Since You Asked

Asking good questions is at the heart of good journalism.

But we’re not the only ones who can ask good questions. With our new series Since You Asked, we're turning to YOU. What have you always wondered about the North State? What questions do you have about this place we call home?

From the Lemurians who — according to legend — inhabit Mt. Shasta, to why many locals say “am-end” instead of “al-mond,” this series explores the little quirks and curiosities that make the North State, the North State.

Whether your question is light-hearted or hard-hitting, we want to get to the bottom of it. Submit your question using the form below. You can also email us at nsprsinceyouasked@gmail.com, or leave us a voicemail at (530) 433-4887.

Ways to Connect

U.S. Department of Agriculture

“Hi, my name is Beverly Thomassian and I want to know what pesticides they are spraying on the almond orchards throughout the year and if they’re harmful to the humans living adjacent to the orchards.”

This was something I also wondered since moving to Chico several years ago. Fortunately, California keeps meticulous data on which pesticides are used throughout the state. I was able to find the top five pesticides used on almonds in Beverly’s neighborhood with the state’s Agricultural Pesticide Mapping Tool. They’re Ziram, Oryzalin, Glyphosate, Paraquat Dichloride, and Clarified Hydrochloric extract.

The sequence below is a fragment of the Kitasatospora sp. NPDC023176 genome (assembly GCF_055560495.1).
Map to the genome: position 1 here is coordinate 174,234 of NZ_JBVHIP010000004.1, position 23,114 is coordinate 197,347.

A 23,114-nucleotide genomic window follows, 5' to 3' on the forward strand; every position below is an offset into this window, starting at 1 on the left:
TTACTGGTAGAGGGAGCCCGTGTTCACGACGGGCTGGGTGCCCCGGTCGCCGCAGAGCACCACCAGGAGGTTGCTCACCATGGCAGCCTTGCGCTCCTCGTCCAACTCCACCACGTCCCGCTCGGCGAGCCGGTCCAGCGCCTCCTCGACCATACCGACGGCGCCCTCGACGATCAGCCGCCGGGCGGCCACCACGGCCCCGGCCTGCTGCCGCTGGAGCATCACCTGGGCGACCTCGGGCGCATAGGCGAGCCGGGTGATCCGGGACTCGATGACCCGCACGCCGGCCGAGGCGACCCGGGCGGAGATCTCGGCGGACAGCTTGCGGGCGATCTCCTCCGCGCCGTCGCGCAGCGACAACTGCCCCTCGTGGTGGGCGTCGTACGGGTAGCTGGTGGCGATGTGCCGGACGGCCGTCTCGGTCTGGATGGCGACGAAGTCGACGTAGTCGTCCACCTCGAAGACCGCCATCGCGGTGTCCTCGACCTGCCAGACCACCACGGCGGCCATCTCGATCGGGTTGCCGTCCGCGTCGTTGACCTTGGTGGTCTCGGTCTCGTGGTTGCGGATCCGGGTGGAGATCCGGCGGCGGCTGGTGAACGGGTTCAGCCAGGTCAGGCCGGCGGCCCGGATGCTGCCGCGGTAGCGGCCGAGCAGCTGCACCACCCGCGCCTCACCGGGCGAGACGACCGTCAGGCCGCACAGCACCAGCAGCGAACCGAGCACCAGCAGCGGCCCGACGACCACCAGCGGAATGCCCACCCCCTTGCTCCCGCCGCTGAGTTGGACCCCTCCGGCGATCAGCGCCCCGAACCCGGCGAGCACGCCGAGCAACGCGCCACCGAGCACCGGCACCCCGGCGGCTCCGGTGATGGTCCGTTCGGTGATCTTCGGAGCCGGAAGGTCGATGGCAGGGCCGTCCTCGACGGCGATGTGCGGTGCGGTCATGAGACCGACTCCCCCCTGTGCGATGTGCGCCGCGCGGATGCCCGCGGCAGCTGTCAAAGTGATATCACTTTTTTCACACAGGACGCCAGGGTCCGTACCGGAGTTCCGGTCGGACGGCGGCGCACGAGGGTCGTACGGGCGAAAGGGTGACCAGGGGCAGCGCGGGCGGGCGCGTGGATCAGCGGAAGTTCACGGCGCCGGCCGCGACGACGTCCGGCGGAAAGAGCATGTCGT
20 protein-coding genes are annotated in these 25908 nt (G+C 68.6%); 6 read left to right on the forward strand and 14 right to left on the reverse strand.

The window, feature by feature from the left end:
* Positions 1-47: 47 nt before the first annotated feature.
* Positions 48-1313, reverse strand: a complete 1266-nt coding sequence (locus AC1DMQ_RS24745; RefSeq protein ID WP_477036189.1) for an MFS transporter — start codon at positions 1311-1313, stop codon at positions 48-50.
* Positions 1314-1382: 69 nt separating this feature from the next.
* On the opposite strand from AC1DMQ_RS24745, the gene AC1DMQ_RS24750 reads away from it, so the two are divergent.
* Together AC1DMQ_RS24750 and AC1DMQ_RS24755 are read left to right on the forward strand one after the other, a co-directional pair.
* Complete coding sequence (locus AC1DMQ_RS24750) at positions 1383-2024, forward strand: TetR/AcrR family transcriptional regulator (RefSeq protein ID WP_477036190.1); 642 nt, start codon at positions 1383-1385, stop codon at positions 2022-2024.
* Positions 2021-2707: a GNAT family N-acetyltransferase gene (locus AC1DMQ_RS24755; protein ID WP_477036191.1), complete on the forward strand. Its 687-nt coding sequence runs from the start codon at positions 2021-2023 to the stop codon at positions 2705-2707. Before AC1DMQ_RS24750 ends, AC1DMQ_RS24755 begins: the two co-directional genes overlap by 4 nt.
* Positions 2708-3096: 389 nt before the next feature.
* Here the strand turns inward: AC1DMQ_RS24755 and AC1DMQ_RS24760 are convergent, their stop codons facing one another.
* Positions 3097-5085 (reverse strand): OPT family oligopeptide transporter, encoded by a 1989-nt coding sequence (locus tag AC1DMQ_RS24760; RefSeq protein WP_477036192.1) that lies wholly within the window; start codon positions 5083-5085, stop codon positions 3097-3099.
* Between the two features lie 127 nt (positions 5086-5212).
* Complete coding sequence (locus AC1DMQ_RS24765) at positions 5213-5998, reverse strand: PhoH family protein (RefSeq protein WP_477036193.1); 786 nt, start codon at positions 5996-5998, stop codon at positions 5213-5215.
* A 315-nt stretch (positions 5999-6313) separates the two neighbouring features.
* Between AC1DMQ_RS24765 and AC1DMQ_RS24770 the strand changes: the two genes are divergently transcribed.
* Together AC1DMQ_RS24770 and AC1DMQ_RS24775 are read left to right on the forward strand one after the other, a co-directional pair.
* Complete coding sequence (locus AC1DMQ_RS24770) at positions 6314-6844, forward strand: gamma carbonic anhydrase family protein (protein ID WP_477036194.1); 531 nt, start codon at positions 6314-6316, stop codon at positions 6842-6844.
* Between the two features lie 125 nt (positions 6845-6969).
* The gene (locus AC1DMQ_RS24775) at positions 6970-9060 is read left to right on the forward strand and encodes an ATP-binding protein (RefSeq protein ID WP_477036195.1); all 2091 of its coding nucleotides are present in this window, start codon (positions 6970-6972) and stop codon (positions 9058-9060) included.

Marc Albert

“My name is Josh Hegg and I had a question. When I first moved to Chico, a big point that everyone made was that Bidwell Park was the third largest municipal park in the country, so I’m curious where Bidwell Park actually stands in terms of park size in comparison to the rest of the country and where that rumor started and if it holds any merit at all.” 

What’s safer, Highway 99 or 70?

That’s a simple enough question, right? Or at least it seems so.

"Where exactly is Northern California?" is a question I’ve had since moving from Butte County to Santa Cruz. I remember living there thinking, “Is this still Northern California?” What I learned from Santa Cruz locals was that they did consider themselves to be a part of Nor Cal, but they were quick to tell me that they – unlike so many of the Northern Californians I grew up with – did not use the word “hella.”